Michael Aronsteins Warning to Fund Investors

Michael Aronstein

Fixed-income investors may think rising interest rates are their biggest worry. But bond funds face a new risk, driven by their need for liquidity to service investors’ daily redemptions, according to Michael Aronstein.

Since the financial crisis, fixed-income assets have swollen to $38 trillion and are now nearly three times the market capitalization of the equity markets, according to Aronstein. Under the Dodd-Frank law, banks have been under pressure to “de-risk,” he said, and the only fixed-income assets they hold are high-quality Treasury bonds.

As a result of banks’ de-risking, mutual-fund investors have upped their risk and now own lower-quality debt. Funds have accumulated emerging-market and lower-grade corporate bonds, according to Aronstein.

“The risk has been transferred to the mutual fund industry,” he said.

Bond funds must confront a liquidity mismatch. They advertise daily liquidity, but the underlying instruments that they own “do not have daily liquidity or anything like it, at least not at prices that are near the prices that they carry,” Aronstein said.

Aronstein is president and chief executive officer of Marketfield Asset Management LLC and portfolio manager of the Marketfield Fund (MFLDX). He spoke Sept. 19 at a dinner in Dallas, sponsored by Sincere & Co. and held in conjunction with Bob Veres’ Insider Forum.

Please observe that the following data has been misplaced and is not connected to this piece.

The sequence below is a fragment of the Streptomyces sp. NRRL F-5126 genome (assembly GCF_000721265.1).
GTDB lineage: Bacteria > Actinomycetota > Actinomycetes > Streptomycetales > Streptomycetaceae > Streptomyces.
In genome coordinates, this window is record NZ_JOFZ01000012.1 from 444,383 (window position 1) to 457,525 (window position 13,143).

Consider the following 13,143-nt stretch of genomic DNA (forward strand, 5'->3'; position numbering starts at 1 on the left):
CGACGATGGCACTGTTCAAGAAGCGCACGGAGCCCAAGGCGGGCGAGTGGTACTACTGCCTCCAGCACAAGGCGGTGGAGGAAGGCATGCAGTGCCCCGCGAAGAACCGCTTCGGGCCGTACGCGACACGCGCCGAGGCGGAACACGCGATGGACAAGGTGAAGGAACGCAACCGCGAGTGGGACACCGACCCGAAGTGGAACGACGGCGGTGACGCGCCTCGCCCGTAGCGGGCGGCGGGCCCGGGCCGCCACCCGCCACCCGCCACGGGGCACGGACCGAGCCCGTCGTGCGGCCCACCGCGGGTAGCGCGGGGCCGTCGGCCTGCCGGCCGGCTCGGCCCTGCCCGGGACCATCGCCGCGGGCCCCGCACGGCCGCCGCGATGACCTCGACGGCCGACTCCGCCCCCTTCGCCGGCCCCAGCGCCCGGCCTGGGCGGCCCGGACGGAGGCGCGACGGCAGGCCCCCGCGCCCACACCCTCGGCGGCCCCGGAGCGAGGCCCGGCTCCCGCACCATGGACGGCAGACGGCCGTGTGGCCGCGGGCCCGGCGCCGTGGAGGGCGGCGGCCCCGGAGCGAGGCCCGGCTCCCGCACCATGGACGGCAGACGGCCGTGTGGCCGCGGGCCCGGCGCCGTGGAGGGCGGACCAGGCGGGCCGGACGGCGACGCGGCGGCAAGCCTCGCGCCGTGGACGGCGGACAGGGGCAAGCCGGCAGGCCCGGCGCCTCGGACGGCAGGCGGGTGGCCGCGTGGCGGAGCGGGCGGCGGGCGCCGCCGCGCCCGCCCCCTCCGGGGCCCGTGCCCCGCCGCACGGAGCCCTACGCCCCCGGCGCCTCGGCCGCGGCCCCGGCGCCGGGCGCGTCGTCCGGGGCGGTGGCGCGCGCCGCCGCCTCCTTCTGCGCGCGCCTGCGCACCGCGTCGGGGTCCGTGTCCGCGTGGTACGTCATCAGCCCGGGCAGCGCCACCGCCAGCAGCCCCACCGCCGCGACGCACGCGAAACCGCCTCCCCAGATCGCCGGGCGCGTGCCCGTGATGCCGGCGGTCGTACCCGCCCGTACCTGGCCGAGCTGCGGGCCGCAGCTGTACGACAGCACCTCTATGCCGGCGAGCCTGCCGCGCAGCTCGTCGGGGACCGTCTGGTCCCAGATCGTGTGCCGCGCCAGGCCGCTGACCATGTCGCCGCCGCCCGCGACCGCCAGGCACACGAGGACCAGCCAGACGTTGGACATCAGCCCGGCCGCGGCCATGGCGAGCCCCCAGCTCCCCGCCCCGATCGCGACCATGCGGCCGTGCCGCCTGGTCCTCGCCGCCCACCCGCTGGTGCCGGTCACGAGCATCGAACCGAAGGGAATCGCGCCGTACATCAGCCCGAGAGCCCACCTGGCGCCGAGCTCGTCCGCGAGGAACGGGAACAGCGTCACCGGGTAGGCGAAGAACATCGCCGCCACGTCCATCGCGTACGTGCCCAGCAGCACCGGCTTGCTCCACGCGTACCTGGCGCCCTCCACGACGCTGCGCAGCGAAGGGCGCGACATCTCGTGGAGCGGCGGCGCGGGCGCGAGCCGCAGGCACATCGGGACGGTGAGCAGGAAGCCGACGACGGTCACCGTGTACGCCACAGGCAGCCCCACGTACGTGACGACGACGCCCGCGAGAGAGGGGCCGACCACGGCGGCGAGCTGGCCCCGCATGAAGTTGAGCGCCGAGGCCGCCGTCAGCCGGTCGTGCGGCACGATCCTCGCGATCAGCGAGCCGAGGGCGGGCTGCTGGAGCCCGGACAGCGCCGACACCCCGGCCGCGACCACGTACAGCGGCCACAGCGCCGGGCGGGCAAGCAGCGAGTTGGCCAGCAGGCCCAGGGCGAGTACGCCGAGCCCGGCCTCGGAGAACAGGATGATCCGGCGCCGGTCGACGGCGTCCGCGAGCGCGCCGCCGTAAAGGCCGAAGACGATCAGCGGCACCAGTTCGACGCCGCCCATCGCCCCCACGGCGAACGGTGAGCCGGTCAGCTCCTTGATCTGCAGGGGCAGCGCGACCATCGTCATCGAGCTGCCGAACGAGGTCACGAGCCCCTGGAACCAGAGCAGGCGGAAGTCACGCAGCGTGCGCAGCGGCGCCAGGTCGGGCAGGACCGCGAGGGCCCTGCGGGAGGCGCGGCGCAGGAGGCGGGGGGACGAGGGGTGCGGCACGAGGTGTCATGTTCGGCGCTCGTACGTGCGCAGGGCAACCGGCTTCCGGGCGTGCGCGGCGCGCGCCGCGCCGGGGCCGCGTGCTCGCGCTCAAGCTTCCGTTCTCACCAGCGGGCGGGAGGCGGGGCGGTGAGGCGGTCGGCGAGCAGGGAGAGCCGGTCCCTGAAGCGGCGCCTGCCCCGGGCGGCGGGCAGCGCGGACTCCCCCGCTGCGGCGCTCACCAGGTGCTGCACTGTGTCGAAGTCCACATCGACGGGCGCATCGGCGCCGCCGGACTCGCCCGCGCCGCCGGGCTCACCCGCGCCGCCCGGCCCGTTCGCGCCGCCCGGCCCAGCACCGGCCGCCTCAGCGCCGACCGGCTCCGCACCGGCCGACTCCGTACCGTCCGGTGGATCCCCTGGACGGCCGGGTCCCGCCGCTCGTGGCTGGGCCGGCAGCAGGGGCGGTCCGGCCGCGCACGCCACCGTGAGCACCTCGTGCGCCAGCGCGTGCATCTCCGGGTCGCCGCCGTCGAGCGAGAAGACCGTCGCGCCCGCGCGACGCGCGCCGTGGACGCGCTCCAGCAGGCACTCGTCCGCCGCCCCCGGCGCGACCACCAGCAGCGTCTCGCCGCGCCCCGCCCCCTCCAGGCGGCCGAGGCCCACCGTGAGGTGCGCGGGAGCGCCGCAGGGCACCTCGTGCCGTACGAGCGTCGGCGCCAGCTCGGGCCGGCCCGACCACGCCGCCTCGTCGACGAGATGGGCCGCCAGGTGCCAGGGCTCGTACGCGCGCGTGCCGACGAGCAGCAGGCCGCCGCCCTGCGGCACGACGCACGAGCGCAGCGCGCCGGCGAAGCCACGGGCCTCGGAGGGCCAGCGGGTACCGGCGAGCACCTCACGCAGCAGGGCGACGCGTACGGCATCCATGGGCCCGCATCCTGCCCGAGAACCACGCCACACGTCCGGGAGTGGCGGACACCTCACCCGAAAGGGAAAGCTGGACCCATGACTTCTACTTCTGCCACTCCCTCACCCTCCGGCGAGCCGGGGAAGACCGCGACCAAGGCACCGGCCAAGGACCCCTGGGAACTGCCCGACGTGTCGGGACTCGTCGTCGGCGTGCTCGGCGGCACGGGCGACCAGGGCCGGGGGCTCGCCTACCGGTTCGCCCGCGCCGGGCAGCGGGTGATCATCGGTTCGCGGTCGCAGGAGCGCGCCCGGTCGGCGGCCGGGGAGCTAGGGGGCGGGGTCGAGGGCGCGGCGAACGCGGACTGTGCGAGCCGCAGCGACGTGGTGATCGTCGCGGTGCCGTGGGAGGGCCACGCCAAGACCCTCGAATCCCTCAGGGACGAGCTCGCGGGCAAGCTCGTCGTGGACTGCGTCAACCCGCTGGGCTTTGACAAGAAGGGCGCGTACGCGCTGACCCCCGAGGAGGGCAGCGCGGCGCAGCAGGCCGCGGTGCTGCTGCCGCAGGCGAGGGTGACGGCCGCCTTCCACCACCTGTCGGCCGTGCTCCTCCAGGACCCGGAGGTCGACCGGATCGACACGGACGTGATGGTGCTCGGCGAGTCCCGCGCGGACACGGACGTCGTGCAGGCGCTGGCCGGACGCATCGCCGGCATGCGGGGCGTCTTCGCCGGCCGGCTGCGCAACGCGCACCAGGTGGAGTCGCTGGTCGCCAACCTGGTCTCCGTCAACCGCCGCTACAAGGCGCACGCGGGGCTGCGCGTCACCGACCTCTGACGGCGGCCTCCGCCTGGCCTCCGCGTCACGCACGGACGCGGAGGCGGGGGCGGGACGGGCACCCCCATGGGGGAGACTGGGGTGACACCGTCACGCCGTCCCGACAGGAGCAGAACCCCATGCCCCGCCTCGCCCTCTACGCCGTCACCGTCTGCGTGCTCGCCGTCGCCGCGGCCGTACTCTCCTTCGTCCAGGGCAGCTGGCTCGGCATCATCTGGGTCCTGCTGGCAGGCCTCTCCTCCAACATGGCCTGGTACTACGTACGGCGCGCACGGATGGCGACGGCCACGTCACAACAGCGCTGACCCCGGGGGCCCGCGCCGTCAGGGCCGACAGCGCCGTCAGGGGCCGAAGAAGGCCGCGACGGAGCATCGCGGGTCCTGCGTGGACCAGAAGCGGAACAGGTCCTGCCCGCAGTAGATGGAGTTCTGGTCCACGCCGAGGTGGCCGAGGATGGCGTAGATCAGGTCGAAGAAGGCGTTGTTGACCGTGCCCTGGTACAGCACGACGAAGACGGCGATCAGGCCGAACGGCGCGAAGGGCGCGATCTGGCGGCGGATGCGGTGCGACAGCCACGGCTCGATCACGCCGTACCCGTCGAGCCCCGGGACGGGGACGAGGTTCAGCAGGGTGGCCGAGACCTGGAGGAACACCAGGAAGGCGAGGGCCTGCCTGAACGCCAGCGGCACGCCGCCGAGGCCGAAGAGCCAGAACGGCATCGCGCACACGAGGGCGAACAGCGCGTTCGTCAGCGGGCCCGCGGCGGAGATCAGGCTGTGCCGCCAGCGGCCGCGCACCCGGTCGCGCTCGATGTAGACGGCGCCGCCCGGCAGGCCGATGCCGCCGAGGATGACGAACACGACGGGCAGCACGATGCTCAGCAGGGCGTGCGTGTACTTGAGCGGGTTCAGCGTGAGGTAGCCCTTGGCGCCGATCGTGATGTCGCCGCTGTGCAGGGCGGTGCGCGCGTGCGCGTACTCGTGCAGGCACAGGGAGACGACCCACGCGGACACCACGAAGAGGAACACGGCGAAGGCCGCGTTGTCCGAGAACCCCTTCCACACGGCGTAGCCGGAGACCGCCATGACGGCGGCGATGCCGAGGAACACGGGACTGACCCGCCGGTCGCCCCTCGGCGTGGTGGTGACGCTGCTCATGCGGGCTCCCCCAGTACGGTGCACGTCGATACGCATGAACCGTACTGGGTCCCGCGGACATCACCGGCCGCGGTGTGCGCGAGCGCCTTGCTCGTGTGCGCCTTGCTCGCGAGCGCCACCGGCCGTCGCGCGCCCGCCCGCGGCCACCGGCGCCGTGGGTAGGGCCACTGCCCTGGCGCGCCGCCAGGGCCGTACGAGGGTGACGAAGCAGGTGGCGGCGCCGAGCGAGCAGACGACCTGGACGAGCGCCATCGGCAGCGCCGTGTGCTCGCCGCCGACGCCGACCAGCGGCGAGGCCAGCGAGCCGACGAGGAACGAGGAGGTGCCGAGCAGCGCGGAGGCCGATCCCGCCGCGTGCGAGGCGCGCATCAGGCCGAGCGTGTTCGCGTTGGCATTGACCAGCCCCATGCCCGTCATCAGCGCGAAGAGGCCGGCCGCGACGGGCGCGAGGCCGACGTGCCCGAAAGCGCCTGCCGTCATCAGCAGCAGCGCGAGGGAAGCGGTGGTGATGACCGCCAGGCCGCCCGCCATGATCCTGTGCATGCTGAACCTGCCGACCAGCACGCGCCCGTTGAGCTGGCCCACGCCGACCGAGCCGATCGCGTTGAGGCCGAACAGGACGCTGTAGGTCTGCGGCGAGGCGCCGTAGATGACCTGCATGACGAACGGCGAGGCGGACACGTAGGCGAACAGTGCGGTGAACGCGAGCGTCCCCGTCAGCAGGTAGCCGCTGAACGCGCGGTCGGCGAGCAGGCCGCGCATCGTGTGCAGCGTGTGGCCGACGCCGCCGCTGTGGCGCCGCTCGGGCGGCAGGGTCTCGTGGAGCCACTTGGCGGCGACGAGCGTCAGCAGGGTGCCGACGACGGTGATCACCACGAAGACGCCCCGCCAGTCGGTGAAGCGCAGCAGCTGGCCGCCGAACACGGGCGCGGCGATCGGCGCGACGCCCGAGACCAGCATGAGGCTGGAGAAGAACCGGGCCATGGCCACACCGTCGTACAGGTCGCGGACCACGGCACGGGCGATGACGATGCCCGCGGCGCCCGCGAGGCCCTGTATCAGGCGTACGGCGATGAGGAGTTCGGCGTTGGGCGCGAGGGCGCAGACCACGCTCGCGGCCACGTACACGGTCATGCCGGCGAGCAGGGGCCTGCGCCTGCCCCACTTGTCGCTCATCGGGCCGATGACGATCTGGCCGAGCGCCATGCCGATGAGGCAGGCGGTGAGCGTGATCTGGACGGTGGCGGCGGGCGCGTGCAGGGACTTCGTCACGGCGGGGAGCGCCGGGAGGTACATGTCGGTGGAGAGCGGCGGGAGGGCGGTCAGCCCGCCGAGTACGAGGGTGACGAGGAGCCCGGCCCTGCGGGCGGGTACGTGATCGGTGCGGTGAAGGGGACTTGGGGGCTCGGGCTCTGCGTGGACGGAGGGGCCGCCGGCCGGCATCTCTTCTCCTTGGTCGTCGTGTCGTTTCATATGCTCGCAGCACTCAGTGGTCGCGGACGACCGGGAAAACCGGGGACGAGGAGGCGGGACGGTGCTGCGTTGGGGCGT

Aronstein recalled similar crises – the failures of Bear Stearns’ collateralized debt obligation in 2007 and auction-rate preferreds in 2008 – that were painfully familiar to the advisors in the audience.

“Those weren't random acts like meteorites were falling on firms.” In all cases, the crisis was driven by illiquidity, Aronstein said.

Blame the Fed

Today’s situation was predictable in the aftermath of the financial crisis. Aronstein placed much of the blame on the Fed.

Beginning in 2008, investors understandably gravitated toward safer and less volatile assets as the world went through what Aronstein called a “depression.”

Now, he said, most investors’ portfolios are too biased toward what they think are safe assets. Investors prefer illiquid assets, like bonds. Aronstein said they are paying a premium for that safety relative to what other assets with similar or better risk-and-return characteristics would cost.